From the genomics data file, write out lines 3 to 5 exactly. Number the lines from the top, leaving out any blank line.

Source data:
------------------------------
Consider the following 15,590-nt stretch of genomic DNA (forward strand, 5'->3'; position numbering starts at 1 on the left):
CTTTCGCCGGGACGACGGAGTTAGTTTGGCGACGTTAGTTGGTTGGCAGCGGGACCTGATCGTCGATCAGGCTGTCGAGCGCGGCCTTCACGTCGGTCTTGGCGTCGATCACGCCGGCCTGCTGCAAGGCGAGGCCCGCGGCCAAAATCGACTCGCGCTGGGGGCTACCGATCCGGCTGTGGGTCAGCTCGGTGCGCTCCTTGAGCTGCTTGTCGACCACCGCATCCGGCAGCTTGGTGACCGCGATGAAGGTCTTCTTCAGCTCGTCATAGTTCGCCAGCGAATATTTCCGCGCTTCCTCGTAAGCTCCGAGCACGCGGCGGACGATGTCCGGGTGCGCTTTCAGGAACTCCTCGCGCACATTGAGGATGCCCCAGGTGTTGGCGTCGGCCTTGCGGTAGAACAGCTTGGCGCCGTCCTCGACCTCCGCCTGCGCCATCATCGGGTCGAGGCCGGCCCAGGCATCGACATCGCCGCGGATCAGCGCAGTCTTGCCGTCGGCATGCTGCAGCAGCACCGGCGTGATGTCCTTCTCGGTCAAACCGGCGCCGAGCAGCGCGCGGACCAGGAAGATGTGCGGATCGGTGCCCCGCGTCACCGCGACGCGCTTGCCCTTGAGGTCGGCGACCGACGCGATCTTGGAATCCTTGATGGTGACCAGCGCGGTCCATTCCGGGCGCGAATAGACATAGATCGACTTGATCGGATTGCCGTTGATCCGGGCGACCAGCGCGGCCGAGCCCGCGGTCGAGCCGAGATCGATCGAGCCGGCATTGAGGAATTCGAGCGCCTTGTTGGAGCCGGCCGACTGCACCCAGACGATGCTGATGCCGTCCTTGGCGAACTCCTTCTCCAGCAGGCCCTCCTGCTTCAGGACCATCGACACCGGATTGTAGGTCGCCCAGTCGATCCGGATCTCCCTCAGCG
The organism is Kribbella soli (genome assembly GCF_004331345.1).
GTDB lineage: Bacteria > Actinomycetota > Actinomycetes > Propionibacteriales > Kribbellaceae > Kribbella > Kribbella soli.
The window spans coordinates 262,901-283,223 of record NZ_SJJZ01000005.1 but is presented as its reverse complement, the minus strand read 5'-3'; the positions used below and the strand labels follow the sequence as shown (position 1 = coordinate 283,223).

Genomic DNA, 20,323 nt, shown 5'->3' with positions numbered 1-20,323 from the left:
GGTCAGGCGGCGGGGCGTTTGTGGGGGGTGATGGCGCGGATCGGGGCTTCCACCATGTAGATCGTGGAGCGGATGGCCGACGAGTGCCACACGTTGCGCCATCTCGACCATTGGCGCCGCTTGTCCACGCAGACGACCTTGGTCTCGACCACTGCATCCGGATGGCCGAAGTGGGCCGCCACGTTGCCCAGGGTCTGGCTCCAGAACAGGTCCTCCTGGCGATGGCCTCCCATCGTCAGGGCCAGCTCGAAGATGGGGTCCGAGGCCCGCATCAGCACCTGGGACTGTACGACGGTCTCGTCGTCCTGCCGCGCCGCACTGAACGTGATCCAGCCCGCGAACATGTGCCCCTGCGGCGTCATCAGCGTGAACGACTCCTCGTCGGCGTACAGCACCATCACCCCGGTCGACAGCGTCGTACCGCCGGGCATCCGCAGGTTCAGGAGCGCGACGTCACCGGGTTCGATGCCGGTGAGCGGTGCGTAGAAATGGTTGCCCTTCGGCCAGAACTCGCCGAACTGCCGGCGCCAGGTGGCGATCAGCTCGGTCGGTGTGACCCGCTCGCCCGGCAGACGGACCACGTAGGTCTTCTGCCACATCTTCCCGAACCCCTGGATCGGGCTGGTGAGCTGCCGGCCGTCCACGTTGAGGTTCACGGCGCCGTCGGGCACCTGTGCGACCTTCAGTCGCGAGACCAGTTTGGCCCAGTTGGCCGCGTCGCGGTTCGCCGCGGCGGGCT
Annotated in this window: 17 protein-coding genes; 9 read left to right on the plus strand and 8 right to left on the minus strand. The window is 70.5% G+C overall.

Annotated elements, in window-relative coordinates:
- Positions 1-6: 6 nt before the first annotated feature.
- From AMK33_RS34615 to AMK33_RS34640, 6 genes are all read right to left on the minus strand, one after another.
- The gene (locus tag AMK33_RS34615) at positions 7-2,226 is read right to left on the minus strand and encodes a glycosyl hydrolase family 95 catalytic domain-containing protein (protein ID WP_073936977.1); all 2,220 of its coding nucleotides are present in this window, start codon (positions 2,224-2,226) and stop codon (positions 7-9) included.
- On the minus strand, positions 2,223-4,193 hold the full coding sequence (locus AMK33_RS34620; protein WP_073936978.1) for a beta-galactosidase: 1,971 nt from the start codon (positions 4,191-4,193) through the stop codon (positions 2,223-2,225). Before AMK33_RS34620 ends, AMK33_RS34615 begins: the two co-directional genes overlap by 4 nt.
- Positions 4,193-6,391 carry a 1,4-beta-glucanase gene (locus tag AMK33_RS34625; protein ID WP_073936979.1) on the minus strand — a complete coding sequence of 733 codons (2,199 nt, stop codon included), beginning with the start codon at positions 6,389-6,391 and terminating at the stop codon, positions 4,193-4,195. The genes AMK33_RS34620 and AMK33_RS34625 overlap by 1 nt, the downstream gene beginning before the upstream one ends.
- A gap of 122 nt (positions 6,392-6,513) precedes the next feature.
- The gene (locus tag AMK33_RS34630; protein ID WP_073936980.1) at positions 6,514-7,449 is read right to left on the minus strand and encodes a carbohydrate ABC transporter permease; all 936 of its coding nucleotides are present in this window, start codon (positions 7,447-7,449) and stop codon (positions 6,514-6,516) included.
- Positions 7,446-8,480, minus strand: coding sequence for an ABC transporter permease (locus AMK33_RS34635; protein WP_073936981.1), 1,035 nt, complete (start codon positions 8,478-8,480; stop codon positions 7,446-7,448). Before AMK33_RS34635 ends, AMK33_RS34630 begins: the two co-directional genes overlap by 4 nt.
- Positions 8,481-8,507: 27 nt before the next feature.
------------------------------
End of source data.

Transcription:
The organism is Kribbella soli (genome assembly GCF_004331345.1).
GTDB lineage: Bacteria > Actinomycetota > Actinomycetes > Propionibacteriales > Kribbellaceae > Kribbella > Kribbella soli.
The window spans coordinates 262,901-283,223 of record NZ_SJJZ01000005.1 but is presented as its reverse complement, the minus strand read 5'-3'; the positions used below and the strand labels follow the sequence as shown (position 1 = coordinate 283,223).